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Community & Neighborhood Information

Girl smiling Any city has a variety of people living next to each other. But it takes effort to create a community. Through neighborhood groups, community relations programs, thoughtful planning, and other initiatives, the City of Longmont is committed to building a real community, not just a city. There are numerous city parks throughout with bike trails to connect many of them.

So get out and meet the people who live next door if you haven't already. Take a walk through your neighborhood or on one of Longmont's 7 greenways. Enjoy the historic buildings and public art installations along the way. Check out our Municipal Golf Courses. Find out about Longmont's 60 neighborhood groups and the resources they have to offer. Help make our city an enjoyable place to live for everyone.

The City of Longmont has many more services, activities, and resources available for people of all ages whether you are young or young at heart. To learn more, follow one of the links within this subject area on the left-hand column of this page.



Looking To Become More Involved in Your Community?

Learn more about the Community Involvement Process.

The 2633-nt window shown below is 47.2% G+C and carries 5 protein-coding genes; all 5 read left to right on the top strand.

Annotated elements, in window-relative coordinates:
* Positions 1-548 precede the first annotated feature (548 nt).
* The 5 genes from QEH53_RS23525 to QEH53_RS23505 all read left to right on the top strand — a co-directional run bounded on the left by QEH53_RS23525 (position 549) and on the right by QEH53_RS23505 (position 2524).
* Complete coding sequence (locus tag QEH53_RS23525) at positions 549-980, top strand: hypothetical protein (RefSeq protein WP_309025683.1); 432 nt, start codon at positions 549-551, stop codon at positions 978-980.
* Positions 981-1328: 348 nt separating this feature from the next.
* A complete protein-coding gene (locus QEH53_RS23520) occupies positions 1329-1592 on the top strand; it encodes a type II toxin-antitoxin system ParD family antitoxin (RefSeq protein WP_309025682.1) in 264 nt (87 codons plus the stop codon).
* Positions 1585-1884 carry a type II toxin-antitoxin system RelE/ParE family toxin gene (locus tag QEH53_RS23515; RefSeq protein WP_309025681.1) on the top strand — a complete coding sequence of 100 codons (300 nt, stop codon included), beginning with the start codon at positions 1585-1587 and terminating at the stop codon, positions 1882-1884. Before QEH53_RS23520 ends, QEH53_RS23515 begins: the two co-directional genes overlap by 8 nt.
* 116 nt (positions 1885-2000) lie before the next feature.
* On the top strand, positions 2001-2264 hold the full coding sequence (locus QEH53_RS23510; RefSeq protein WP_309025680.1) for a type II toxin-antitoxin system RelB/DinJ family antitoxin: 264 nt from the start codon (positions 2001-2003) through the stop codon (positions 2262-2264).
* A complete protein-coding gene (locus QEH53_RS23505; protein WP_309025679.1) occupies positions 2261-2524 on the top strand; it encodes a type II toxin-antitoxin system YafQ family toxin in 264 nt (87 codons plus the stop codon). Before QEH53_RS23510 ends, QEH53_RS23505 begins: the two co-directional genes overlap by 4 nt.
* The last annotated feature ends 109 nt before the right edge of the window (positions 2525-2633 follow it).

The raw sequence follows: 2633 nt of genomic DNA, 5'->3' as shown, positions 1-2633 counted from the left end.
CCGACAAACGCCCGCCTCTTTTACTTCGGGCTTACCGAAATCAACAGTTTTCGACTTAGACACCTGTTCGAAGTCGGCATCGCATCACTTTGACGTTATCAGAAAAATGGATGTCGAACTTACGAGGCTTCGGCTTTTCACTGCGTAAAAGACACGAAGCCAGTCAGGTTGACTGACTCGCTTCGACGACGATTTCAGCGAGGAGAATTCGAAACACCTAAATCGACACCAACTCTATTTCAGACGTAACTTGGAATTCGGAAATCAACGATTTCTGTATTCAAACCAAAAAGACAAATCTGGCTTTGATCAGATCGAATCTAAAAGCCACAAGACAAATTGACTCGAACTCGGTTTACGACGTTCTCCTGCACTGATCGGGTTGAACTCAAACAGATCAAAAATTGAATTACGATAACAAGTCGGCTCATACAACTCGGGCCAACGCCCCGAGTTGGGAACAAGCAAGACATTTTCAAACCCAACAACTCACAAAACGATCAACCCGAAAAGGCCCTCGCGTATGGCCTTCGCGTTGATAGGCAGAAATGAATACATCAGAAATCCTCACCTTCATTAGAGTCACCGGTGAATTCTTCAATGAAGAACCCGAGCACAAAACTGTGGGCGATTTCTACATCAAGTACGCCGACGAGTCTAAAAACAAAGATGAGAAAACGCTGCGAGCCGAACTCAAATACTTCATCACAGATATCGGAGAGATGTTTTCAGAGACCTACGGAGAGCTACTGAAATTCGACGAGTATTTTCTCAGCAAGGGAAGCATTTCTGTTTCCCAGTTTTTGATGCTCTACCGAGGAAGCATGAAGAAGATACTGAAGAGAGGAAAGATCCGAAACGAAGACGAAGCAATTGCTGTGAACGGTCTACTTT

Visit some of these links below to find out how you can participate.

  1. View the Community Involvement Resource Manual, learn how the city is using this process with different city projects.
  2. Talking with City Council - letting Council hear your ideas and suggestions.
  3. Volunteer for one of the many City Boards, Committees and Commissions
  4. Shaping our future through the Planning Commission and various Task forces

Focus on LongmontFocus on Longmont is an initiative launched by the Longmont City Council at their 2004 planning retreat. The purpose is to develop communitysupported strategic policies that, if implemented, will move the city towards a sustainable future as it approaches build-out within its planning boundaries. In this capacity, a “sustainable future” means two things: achieving a balance between the resources and expenditures needed to sustain the city’s capacity to provide desired levels of municipal services, and a healthy, balanced community whose economic, environmental, and social needs are met. “Resources” means more than dollars and cents; it refers to our community’s social, environmental, and economic assets.

 

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